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The stirring strains of “Nicaragua, Nicaraguita” played over the loudspeakers as thousands poured into the Plaza of the Revolution on July 19, 1983. Young people with raised fists and red-and-black bandannas, peasants in crisp white guayaberas and wide-brimmed straw hats, women in military uniforms rifles on their shoulders. They cheered when President Daniel Ortega spoke about the literacy campaign, the free health clinics, the new agricultural cooperatives on land seized from Somoza’s cohort of oligarchs.
It was a heady moment for the North American activists who had traveled to Managua to celebrate the fourth anniversary of the Sandinista Revolution. I was with a group that had attended a conference sponsored by the Sandinista Association of Cultural Workers, led by Ortega’s wife Rosario Murillo. Writers, musicians, painters, and filmmakers from all over the world had gathered to hear about the gains of the revolution from their Nicaraguan counterparts and pledged to use their skills to combat the lies and misinformation being spread by the Reagan Administration.
We gathered in the sweltering plaza with other internationalists — teachers, nurses, carpenters, engineers, agronomists, and volunteers who had come to help harvest the coffee crop, offering their best efforts to replace the skilled hands of agricultural workers who were defending their country against the US-backed contras.
I remembered that exhilarating day a few weeks ago when my friend Linda John asked me to sign a letter strongly condemning the increasing political repression under the current regime of Ortega and Murillo. The letter stated:
We the undersigned went to Nicaragua to support the heroic and noble efforts of the Nicaraguan people to rebuild their country into one of justice, equality and democracy. We also went to witness and oppose the illegal and immoral actions of our own government that violated the Nicaraguan people’s right to self-determination.
We are well aware of – and detest – the long, shameful history of U.S. government intervention in Nicaragua and many other countries in Latin America. However, the crimes of the US government – past and present – are not the cause of, nor do they justify or excuse, the crimes against humanity committed by the current regime of Daniel Ortega and Rosario Murillo … the targeting of women’s organizations, independent journalists, and environmentalists and indigenous communities opposing construction of the proposed canal.
We are outraged by the latest maneuvers to shut down all dissent,” the letter continues, “and by the arrests and detention” of civil society activists, all opposition candidates in the scheduled November elections, and the historic revolutionaries Dora María Téllez, Hugo Torres and Victor Hugo Tinoco.
Charging that the Ortega-Murillo regime “betrays the memory of tens of thousands of Nicaraguans who died for a democratic Nicaragua” the signers call for the release of political prisoners, repeal of the draconian national security law, and free and fair elections.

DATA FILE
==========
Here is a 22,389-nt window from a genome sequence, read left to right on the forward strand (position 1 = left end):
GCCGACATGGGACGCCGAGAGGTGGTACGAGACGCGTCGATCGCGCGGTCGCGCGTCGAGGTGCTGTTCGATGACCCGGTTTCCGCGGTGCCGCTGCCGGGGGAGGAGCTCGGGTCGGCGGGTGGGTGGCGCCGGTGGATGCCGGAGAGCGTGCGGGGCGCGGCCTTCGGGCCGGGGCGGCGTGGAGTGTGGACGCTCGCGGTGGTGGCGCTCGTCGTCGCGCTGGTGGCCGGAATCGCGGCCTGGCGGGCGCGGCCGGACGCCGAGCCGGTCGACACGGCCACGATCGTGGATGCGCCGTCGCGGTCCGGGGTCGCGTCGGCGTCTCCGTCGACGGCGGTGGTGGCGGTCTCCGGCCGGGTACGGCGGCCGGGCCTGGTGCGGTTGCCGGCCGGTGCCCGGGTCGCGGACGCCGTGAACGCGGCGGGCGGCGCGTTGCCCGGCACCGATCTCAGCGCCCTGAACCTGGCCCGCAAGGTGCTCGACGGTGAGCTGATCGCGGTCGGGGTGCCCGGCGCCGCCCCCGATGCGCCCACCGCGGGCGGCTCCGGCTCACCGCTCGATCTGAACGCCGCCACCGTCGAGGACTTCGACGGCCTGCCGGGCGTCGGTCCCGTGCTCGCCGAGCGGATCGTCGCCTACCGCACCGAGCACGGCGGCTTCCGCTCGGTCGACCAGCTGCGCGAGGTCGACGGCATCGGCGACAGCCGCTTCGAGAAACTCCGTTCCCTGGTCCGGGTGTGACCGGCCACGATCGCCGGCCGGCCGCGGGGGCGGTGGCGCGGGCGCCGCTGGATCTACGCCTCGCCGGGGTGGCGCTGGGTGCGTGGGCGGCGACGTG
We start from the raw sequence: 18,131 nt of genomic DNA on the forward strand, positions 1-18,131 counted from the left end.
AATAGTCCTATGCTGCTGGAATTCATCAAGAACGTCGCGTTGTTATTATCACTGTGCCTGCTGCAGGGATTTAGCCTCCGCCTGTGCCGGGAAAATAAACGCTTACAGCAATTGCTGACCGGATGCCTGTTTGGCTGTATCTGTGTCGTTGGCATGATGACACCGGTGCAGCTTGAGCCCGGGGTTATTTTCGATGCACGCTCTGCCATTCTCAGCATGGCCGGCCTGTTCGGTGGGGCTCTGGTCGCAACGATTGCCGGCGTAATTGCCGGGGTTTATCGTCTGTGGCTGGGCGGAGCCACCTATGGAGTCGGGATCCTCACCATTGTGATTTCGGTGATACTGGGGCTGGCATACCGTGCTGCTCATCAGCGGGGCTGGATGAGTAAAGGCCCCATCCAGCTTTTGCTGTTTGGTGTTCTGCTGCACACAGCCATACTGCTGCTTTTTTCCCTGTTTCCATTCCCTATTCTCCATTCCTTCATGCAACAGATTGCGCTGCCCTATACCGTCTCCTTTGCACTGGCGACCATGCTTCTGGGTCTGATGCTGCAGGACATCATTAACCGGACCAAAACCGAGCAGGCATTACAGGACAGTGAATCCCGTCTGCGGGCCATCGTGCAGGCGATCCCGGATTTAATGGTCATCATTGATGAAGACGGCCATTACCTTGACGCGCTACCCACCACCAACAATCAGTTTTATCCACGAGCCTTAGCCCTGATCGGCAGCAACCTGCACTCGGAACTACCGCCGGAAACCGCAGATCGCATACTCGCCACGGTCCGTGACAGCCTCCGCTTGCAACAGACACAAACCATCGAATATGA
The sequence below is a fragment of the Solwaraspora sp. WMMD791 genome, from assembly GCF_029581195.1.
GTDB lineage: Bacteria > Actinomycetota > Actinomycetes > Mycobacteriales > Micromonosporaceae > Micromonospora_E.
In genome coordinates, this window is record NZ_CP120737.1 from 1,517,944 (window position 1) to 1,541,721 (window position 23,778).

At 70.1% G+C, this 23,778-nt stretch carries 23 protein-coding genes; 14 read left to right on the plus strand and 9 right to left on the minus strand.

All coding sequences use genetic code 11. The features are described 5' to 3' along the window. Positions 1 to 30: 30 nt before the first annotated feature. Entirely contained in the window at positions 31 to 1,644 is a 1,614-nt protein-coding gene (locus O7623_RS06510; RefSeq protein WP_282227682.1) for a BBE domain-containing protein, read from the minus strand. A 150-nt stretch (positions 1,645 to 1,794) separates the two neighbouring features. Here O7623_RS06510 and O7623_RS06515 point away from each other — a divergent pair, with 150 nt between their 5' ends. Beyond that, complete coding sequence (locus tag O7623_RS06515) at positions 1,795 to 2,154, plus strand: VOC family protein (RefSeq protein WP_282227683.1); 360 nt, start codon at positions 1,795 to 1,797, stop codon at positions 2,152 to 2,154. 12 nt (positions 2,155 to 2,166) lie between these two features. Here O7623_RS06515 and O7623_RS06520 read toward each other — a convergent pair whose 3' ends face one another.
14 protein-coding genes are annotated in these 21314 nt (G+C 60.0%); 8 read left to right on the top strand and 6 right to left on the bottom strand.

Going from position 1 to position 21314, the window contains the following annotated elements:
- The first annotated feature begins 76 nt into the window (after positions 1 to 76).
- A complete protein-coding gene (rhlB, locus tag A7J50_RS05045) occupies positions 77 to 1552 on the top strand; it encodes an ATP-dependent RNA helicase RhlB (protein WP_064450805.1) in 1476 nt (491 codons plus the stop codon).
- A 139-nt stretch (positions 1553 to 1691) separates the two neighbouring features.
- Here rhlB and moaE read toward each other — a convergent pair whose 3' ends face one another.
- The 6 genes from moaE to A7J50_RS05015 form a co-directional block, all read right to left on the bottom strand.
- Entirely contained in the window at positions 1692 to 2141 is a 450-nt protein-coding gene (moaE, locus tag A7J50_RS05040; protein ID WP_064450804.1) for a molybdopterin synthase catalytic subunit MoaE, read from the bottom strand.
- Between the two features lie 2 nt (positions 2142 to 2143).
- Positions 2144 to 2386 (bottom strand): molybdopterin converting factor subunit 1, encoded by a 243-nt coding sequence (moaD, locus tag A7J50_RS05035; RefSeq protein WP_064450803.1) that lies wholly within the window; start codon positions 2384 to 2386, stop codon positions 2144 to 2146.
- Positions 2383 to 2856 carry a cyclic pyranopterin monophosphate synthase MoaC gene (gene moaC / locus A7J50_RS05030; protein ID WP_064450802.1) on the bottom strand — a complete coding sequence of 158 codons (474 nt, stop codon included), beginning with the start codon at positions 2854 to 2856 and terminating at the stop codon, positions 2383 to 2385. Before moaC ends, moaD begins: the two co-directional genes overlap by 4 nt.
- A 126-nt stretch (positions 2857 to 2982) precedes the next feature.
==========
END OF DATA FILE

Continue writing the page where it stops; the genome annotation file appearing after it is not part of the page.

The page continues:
I had been dismayed about the situation in Nicaragua ever since the deadly crackdown on demonstrations and the arrests of student and union leaders in 2018. But it was the arrest last month of the revolutionary leaders, especially Dora Maria Tellez, that drove to me to angry despair.
Tellez, a comandante at age 22, led the takeover of the dictator Anastasio Somoza’s national assembly, negotiating the freeing of key Sandinista political prisoners, and headed the liberation of Leon, Nicaragua’s second largest city and the first city to fall to the Sandinistas. After the victory of the revolution in 1979, she became Minister of Health, campaigning for LGBTQ and reproductive rights. Like many women activists, I had first heard of her heroism in Margaret Randall’s book “Sandino’s Daughters.”
With a heavy heart, I signed.
Yet that feeling of exhilaration returned when I learned that within a week, more than 500 supporters of the Nicaraguan revolution had also signed. Many were my partners in Friends of Nicaraguan Culture, others were from the Committee for Health Rights in Central America, Tecnica, the literacy campaign, and construction brigades.
I imagined that all signed with a heavy heart. I wanted to talk with them.
One of the originators of the letter, Garrett Brown, worked at the language school in Esteli, a town near the Honduran border, from 1984 through 1988. Brown lived with a family who, like many in that war-torn area, had lost sons and daughters in attacks by the US-backed contras.
“Living in revolutionary Nicaragua was a life-changing experience,” Brown said, “and we were all deeply touched by living with people who had sacrificed so much for the goals of the revolution – for education for their children, freedom from hunger, an end to the Somoza dictatorship.
“The abuse of power of the Ortega regime has nothing in common with what happened in revolutionary period and what millions of Nicaraguans fought for,” Brown added.
After we returned home from that ASTC conference, we formed Friends of Nicaraguan Culture and worked to stop the Reagan Administration’s attempts to crush the new Nicaragua.
We joined grassroots campaigns demanding an end to contra aid. We collected school and art supplies for Nicaraguan students. We organized delegations of US cultural workers to Nicaragua to see the gains of the revolution for themselves. We wrote articles, letters to the editor, pamphlets, and hundreds of flyers.
Under the banner, “Break the Blockade of Ideas,” we organized programs with Minister of Culture Ernesto Cardenal, musicians Luis Enrique Meíia Godoy and Grupo Mancotal, as well as dynamic political leaders Nora Astorga, a former guerrilla fighter who became Nicaragua’s ambassador to the United Nations, and Ray Hooker, a member of the National Assembly from the Atlantic Coast. Their music and inspiring words packed halls from La Peña and Glide Memorial Church to the Palace of Fine Arts.
Memories of these efforts came flooding back: press releases, venue rentals, posters, late-night meetings, fighting with the government over visas for our visitors. Thinking of the friends I worked side-by-side with, I contacted them about the letter.